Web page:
Believers prepare for the “apostasy” and the coming “man of lawlessness” by “standing firm” in the apostolic tradition.

Having explained the coming “apostasy” and “man of lawlessness,” Paul then provided instructions on how believers avoid the coming deception and find themselves standing “blameless” before Jesus when he “arrives with all his holy ones.” And above all, they must “stand fast” and cleave to the teachings received from the apostles.

The conclusion to this paragraph includes verbal links to Paul’s first letter to the Thessalonians. The second letter was written within a few weeks or months at the most of the first one.

Moreover, in the second letter, Paul again addresses questions about the future, especially concerning the “Day of the Lord.” This was necessitated by false information that was being propagated in Thessalonica about the imminence of that event.

  • (2 Thessalonians 2:13-17) – “But we are bound to give thanks to God always for you, brethren beloved of the Lord, for that God chose you from the beginning for salvation in sanctification of the Spirit and belief of the truth to which he called you through our gospel, for the obtaining of the glory of our Lord Jesus Christ. Therefore, stand fast and hold the traditions that you were taught, whether by word or by epistle of ours. Now our Lord Jesus Christ himself, and God our Father who loved us and gave us everlasting comfort and good hope through grace, comfort your hearts and establish them in every good work and word.”

God chose you…for the acquisition (peripoiésis) of the glory of our Lord Jesus.” The clause echoes statements in the first letter about how “God appointed us not for wrath, but for the acquisition (peripoiésis) of salvation through our Lord Jesus Christ,” and both statements use the same Greek noun for “acquisition,” peripoiésis – (1 Thessalonians 1:3-5, 5:9).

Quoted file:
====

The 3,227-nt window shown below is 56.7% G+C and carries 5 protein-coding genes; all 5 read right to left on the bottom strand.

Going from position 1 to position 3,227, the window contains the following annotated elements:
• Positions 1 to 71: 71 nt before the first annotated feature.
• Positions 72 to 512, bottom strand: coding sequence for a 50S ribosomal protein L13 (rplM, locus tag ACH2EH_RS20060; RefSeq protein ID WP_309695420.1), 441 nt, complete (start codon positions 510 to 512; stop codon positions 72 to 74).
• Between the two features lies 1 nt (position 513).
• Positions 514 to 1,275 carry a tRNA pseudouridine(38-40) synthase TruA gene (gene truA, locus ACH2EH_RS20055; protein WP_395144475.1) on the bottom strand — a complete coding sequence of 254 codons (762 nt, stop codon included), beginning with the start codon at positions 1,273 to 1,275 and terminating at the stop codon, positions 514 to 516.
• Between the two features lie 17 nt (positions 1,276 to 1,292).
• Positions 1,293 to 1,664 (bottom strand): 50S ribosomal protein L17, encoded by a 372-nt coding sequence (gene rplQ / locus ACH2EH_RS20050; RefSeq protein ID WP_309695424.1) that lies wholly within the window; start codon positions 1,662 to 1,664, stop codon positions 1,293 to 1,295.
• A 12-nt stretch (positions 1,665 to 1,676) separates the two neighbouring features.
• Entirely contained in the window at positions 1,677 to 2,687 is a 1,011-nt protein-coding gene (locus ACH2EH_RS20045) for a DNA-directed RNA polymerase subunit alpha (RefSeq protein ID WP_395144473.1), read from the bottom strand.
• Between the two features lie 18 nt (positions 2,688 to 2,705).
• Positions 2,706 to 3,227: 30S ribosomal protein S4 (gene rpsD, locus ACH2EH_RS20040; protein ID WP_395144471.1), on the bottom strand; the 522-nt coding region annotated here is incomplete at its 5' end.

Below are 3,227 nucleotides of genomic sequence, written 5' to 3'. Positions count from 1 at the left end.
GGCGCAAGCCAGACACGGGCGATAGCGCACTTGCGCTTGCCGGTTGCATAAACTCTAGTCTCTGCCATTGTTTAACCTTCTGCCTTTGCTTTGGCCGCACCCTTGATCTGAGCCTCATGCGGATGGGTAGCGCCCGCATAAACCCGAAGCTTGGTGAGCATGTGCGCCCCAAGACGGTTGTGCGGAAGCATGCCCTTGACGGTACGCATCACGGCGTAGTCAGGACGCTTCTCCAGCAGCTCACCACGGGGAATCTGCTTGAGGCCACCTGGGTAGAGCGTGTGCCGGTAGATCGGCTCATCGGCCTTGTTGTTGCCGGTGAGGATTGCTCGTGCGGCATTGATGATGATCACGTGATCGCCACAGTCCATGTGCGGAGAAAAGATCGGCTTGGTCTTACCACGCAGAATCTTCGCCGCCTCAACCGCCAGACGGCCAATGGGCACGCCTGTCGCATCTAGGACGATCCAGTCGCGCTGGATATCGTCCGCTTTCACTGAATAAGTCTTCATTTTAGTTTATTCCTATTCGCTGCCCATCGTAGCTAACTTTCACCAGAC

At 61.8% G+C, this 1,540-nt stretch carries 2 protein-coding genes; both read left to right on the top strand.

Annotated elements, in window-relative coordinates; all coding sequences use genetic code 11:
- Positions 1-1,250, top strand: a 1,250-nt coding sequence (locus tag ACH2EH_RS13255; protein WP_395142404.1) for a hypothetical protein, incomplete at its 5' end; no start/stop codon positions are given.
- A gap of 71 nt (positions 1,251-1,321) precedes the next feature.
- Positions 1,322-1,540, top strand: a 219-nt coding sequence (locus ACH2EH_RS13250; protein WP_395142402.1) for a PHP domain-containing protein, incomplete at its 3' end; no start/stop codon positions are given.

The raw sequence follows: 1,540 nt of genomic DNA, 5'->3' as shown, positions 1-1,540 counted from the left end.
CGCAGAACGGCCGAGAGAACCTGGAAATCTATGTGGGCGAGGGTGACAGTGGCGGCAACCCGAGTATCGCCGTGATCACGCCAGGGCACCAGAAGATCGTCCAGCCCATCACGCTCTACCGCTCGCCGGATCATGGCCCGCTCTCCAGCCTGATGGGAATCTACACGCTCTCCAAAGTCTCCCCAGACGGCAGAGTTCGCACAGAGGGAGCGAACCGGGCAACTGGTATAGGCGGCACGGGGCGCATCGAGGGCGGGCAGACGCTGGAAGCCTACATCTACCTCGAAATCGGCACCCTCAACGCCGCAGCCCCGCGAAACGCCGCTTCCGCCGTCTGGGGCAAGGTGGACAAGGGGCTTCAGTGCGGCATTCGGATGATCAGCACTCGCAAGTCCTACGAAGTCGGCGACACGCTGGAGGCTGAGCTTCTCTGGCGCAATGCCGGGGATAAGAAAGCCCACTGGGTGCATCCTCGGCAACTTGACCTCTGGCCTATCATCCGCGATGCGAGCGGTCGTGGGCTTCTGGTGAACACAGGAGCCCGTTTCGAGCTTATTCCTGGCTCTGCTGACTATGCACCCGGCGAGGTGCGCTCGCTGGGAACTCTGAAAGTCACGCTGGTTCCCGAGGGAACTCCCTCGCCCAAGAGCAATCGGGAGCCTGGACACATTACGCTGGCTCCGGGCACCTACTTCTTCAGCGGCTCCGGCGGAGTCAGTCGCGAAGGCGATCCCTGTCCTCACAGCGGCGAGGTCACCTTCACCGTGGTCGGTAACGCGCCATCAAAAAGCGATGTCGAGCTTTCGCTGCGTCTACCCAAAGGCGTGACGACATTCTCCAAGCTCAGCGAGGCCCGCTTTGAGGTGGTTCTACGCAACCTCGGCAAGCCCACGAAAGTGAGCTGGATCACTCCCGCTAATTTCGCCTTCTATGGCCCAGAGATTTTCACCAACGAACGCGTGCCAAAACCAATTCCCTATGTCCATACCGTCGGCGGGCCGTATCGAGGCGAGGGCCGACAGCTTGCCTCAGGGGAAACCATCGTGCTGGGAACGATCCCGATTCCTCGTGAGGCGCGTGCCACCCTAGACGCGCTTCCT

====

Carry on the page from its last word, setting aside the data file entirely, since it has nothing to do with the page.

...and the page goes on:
In his first epistle, after referring to the “times and season,” the stress fell on right conduct and belief, not on knowing “signs” and timetables. Faithful disciples who remain watchful and live as “sons of the light” will not be overtaken by the sudden arrival of that day. Likewise, in the present passage, Paul instructs the Thessalonians on how to avoid the coming deception by “standing firm” in the teachings they had already received.

Stand fast and hold the traditions.” This is what the Thessalonians must do to persevere through the coming onslaught and avoid the final “apostasy.” “Stand fast” translates the Greek verb for “remaining stationary,” and thus, “to persevere.” Paul used this same verb in the first letter in a similar context.

  • But when Timothy came even now from you and brought us glad tidings of your faith and love… for this cause, brethren, we were comforted over you in all our distress and tribulation through your faith: for now we live, if you stand fast in the Lord” – (1 Thessalonians 3:6-8).

The Thessalonians would persevere if they “held fast” to the teachings they had received from Paul and his coworkers.

Whether by word or by epistle of ours.” Here, the Apostle echoes his warning at the start of this section – believers must not be “shaken from your mind, nor be troubled, either by spirit or by discourse or by epistle as from us.” Apparently, some of the rumors about the “Day of the Lord” were attributed falsely to Paul.

But the words to which he now refers were received from him both in person and by letter (“of ours”), unlike the false information propagated by word and letter “as if from us.” The genuine words of the apostles are trustworthy.